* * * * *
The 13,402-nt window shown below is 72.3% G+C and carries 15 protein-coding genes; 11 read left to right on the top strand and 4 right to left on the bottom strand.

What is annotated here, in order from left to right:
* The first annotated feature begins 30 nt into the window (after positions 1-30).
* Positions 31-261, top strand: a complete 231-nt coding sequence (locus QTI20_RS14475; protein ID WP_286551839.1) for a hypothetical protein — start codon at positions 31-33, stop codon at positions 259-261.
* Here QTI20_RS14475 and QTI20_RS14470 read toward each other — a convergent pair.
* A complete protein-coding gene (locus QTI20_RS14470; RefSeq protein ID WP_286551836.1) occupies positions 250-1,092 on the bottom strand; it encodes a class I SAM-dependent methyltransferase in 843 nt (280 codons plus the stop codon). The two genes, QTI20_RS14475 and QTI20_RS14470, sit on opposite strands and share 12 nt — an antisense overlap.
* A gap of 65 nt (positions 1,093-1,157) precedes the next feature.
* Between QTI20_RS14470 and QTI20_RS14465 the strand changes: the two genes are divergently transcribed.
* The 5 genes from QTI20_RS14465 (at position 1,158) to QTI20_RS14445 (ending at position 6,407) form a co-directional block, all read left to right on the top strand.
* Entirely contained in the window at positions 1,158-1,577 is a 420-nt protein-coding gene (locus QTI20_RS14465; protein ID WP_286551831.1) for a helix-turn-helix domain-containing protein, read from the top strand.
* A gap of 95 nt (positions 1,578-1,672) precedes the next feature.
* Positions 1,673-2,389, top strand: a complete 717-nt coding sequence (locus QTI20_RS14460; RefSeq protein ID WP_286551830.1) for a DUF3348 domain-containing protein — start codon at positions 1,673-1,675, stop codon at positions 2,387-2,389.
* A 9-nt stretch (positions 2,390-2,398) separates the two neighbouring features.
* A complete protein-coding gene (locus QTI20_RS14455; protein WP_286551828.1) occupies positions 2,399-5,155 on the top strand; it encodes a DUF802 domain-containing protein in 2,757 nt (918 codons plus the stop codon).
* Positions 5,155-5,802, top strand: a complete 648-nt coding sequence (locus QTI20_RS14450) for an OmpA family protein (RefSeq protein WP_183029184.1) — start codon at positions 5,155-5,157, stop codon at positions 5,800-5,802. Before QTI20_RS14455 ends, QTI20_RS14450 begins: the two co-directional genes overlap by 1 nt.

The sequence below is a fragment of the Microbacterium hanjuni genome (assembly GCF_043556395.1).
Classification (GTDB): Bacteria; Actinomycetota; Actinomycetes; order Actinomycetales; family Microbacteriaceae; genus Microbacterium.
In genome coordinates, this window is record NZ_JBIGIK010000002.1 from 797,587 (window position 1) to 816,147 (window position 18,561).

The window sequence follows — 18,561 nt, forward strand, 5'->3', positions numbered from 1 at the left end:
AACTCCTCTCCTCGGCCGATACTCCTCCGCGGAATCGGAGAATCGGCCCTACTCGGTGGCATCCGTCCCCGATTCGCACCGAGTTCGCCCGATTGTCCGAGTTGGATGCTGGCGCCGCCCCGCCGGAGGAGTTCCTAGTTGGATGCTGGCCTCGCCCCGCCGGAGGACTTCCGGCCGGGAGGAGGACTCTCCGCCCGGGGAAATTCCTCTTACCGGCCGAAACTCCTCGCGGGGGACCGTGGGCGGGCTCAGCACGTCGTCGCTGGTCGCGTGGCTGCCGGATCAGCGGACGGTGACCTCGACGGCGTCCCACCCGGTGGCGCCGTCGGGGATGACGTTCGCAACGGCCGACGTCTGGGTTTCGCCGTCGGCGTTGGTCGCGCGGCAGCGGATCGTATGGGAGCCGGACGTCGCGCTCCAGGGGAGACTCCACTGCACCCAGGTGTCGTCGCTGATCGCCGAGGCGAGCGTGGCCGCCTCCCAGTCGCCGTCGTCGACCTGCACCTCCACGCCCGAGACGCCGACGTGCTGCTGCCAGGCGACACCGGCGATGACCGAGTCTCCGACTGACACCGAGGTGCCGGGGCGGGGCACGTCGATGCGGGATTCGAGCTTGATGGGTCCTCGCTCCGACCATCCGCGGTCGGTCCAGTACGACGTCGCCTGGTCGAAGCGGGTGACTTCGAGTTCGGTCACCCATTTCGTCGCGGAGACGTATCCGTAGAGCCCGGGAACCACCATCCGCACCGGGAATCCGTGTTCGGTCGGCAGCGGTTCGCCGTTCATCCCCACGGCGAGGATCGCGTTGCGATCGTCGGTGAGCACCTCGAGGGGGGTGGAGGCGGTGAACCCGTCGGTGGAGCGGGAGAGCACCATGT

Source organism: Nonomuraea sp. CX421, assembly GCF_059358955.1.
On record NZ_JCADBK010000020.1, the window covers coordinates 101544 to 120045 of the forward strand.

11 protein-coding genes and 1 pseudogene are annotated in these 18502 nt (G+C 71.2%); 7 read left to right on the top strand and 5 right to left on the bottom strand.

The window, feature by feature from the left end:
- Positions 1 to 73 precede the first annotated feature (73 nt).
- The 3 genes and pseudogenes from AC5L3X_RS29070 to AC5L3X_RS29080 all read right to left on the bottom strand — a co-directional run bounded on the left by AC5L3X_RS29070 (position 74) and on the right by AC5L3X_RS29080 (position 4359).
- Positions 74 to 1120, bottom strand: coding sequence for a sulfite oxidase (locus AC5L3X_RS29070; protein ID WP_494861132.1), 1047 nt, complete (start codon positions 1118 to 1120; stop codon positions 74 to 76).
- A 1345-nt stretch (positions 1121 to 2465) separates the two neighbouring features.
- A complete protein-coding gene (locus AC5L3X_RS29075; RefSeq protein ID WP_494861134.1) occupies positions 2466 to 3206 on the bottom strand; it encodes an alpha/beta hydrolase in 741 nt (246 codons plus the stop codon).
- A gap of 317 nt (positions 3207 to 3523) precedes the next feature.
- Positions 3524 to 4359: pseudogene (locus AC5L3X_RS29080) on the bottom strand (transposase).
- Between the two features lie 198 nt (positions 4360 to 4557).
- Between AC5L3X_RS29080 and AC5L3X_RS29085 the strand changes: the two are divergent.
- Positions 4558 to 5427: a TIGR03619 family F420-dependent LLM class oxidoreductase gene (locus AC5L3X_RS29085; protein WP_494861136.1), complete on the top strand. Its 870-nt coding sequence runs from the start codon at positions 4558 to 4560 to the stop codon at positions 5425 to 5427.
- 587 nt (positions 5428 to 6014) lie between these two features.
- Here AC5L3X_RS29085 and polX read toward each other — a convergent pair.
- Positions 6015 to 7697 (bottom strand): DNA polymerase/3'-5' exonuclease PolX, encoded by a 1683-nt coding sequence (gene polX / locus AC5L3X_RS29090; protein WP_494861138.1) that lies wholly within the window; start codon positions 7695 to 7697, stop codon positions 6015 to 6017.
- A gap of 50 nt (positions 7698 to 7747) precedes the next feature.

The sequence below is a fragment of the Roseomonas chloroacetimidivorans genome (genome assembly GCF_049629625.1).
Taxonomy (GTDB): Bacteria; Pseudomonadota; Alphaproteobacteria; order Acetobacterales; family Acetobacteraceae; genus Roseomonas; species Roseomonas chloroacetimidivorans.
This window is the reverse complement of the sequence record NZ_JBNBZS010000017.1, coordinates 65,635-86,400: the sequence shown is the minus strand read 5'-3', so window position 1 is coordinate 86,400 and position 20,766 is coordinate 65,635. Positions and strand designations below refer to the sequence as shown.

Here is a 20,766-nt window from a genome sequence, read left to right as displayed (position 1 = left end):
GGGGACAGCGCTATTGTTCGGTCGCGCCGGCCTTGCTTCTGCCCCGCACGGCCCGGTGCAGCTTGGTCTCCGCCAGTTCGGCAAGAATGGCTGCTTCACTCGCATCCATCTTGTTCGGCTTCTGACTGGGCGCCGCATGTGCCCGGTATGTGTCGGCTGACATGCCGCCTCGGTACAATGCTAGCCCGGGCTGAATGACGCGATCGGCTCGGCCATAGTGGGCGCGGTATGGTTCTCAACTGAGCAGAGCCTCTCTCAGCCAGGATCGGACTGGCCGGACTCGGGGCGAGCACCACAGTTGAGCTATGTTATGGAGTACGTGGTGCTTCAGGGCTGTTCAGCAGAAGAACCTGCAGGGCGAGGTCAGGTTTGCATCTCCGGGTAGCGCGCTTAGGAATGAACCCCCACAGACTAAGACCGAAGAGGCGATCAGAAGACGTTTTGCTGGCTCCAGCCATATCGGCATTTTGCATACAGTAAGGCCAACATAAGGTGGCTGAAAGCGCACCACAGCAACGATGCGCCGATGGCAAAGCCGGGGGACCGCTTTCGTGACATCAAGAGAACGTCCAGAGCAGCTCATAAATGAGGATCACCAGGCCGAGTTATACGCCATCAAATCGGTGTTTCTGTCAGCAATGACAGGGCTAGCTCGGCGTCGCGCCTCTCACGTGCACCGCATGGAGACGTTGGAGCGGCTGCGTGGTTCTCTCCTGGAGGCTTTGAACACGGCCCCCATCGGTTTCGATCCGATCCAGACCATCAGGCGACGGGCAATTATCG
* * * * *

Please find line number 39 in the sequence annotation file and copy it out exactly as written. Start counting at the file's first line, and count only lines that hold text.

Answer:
The sequence below is a fragment of the Roseomonas chloroacetimidivorans genome (genome assembly GCF_049629625.1).